Kai Havertz makes sweet, sweet music on the pitch as part of Bayer Leverkusen's formidable attack - indeed, he has created more goals than Leon Bailey and Julian Brandt this season - and admits that, in order to switch off from football, he has recently taken up the piano. Quite simply: is there anything Havertz can't do? (Apart from maths, of course - better not to mention that.)
bundesliga.com caught up with the youngest player ever to hit a half-century of Bundesliga appearances for his take on a whirlwind 18 months in the career fast lane ...
bundesliga.com: You're only 18, but you've already made over 50 Bundesliga appearances. Do you ever think about things you might have missed out on?
Kai Havertz: You do from time to time. There's a lot that young players who want to make it in the Bundesliga have to do without, things that other youngsters get to do. That was the case for me. On the other hand, I can sit here and say I'm a professional footballer. More importantly, it was always my goal to give something back to my family. They've invested a lot in my dream. My parents always took me to training and to all the tournaments. It wasn't easy for my Mum in particular, getting round the idea of her 15-year-old soon suddenly moving out and moving in with a host family in order to be able to play for Bayer 04.
Watch: Havertz reflects on becoming the youngest player ever to hit 50 Bunesliga outings
bundesliga.com: Nowadays you get on particularly well with Brandt ...
Havertz: Julian is the one guy in the team who I spend most of my time with away from football. We don't live far from each other, so we do something together pretty much every day. We're on the same wavelength, for the most part.
bundesliga.com: Brandt has said that you're on the path to world stardom, other experts already see you as the "new Michael Ballack". How do you keep your feet on the ground, as an 18-year-old?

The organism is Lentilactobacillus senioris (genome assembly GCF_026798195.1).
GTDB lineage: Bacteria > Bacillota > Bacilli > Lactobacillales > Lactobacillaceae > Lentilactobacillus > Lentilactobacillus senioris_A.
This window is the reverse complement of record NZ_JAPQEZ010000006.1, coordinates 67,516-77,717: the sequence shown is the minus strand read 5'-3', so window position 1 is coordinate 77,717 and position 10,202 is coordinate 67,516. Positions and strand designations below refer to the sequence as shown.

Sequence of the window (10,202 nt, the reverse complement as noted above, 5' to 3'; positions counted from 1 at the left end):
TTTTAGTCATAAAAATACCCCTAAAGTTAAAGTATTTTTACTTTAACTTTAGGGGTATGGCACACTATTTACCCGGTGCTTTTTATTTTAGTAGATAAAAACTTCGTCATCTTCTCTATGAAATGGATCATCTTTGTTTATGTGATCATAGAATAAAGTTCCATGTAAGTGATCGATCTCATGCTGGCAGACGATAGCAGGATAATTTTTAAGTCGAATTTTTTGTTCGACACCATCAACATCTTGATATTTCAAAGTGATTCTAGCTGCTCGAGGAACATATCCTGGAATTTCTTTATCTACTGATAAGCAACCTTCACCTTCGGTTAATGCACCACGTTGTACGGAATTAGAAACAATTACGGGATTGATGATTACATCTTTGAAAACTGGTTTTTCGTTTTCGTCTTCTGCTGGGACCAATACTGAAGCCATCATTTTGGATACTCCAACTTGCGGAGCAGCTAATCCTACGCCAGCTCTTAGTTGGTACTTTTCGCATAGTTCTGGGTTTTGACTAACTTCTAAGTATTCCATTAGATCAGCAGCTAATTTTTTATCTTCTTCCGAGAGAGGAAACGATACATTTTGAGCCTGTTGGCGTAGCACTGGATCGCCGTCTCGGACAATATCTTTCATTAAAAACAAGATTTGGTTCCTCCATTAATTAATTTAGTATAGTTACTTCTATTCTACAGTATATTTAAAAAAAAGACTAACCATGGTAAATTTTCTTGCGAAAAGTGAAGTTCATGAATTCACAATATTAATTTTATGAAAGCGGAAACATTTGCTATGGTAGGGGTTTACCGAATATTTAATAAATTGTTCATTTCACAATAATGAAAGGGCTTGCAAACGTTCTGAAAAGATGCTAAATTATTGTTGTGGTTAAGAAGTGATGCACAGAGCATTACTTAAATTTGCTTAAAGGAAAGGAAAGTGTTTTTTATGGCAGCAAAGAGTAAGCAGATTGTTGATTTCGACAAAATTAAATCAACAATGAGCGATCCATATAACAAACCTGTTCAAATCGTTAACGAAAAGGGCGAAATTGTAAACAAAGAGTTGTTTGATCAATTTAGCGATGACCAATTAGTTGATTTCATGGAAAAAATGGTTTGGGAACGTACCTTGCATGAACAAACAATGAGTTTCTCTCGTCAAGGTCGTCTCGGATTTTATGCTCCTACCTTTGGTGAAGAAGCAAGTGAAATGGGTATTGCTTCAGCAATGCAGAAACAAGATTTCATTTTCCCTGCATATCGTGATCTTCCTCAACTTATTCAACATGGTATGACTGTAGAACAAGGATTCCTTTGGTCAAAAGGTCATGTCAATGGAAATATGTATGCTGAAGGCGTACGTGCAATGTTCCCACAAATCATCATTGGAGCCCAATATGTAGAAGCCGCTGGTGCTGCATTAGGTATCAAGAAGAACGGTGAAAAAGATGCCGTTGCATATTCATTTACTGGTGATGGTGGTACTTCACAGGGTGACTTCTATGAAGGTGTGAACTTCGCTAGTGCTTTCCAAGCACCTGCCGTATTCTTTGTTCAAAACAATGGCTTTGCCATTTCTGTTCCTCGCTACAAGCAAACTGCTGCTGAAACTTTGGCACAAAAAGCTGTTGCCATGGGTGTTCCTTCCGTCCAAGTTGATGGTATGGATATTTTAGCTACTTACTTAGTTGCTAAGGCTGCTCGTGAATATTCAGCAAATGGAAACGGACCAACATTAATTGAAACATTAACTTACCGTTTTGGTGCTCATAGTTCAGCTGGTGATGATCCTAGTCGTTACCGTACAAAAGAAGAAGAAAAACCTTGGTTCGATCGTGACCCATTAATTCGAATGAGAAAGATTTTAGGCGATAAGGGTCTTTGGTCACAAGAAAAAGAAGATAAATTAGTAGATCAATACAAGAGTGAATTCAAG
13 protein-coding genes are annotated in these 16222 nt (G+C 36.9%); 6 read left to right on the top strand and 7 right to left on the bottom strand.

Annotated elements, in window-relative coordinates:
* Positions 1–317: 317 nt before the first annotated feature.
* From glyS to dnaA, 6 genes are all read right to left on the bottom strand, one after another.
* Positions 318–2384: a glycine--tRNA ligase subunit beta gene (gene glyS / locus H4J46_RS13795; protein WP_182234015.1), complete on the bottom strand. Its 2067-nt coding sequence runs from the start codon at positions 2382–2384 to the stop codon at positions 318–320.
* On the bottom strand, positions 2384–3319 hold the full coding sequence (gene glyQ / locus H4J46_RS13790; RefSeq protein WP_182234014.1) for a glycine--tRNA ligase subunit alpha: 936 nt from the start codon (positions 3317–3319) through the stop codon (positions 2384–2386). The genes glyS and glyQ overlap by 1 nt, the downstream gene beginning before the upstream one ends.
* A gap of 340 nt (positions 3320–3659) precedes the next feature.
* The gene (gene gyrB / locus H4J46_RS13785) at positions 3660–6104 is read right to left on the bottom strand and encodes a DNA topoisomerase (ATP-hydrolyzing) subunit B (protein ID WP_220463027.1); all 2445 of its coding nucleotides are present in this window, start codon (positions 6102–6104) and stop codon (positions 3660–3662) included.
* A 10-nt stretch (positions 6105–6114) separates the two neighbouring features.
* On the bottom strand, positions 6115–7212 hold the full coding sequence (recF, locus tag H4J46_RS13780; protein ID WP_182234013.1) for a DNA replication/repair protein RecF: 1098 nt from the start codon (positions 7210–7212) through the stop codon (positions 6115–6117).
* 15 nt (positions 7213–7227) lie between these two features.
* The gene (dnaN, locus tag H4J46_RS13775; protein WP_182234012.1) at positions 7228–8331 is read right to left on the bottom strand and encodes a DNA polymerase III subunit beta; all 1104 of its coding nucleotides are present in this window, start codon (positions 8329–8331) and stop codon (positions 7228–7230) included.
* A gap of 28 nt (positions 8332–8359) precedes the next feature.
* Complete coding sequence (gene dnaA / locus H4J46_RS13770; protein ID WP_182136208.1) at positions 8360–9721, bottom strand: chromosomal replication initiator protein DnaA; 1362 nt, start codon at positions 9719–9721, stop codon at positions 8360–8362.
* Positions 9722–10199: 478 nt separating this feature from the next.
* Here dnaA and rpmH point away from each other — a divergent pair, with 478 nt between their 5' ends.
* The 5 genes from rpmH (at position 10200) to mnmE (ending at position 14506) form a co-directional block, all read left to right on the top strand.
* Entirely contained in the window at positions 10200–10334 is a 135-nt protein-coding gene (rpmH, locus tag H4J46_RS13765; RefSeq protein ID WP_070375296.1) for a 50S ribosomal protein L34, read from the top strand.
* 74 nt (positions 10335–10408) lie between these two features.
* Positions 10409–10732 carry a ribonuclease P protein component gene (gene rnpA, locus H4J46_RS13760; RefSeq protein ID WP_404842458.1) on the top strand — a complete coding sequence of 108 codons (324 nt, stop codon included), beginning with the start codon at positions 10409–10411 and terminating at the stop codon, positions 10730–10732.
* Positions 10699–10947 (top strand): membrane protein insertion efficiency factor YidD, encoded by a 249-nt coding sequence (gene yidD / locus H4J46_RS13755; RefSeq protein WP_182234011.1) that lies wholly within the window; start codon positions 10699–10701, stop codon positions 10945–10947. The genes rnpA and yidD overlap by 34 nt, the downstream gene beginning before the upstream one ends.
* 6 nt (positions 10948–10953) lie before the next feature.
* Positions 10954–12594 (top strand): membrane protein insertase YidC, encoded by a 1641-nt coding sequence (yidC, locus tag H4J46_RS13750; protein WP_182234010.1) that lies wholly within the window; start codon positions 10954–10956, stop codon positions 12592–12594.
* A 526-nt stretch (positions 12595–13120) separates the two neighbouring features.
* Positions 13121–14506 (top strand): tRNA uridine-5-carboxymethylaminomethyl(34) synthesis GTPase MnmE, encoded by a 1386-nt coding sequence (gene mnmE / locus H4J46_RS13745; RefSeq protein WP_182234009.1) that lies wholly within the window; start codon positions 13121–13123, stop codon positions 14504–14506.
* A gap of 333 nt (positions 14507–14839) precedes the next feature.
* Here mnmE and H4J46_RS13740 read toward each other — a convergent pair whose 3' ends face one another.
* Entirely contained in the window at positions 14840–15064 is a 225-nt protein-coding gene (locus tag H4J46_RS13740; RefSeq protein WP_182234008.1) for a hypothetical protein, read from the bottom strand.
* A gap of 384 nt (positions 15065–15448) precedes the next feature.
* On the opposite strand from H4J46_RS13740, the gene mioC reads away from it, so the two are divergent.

Havertz: It's not that difficult. I've always been brought up to keep my feet on the ground. I learned from my parents that arrogance and snootiness are not desirable qualities. Why should a footballer be any different to anybody else? We're normal guys, just like most people. Besides, I haven't achieved anything yet. Football is about winning titles, and I haven't done that since turning pro.
Watch: Brandt and Havertz show off their Fortnite-inspired celebration!
bundesliga.com: Still, you have a goal-scoring threat in common with Ballack. You scored 19 times in a single Bundesliga juniors season and recently scored four goals in an U19 international game. Is there a striker somewhere in you?
Havertz: Not really. In fact, I'm often critical of myself for not scoring enough and missing too many chances that I really should be putting away.
bundesliga.com: Even so, 22 goals and assists in 52 games is a pretty big return - more than some players manage in their entire careers ...
Havertz: But there are significantly more assists. Right now, I'm definitely a lot better at providing assists than scoring goals (laughs). Anyway, I'm not really fussed what position I play in at the moment, whether it's up front or in midfield. The main thing is that I'm playing.
bundesliga.com: In 2017 you were juggling the start of your professional playing career with your school exams. How did you manage that?
Havertz: It took a big effort. I hardly had any time, and had to focus on either football or school. I didn't have time for anything else, like meeting friends etc. Looking back on that now, that did me some good. If I didn't play well, I couldn't dwell on it for long because I had no other choice but to focus on school. There was no time to get frustrated. I'm happy that I got through it. Now I can concentrate 100 per cent on football.
bundesliga.com: What did you study?
Havertz: Sport and German were my main subjects, geography my third and maths my fourth.
bundesliga.com: Hats off alone for doing maths ...
Havertz: As if! (laughs) I was a disaster in maths, but I didn't have any other options because if you majored in sport, you had to do maths. The saving grace was that I could do oral maths. That covered up the fact that I was completely useless at it! (laughs).
bundesliga.com: Ok, maths maybe, but you're similarly gifted on the piano as you are with a football ...
Havertz: That's not quite right. It's true that music has always meant a lot to me, I'm always listening to music whenever I have a free minute. I also think it's important to have something calming away from football that allows you to switch off a bit. So I decided to learn an instrument. As I've always liked piano compositions, it wasn't a difficult choice. I enjoyed the first few hours so much, I decided to stick with it.
bundesliga.com: Do you play classical pieces?
Havertz: Classical and contemporary pieces. At the moment, though, I'm just on the basics and am gradually working my way up. My objective is to master classical and modern music eventually, though.
Kai Havertz was talking to Andres Kötter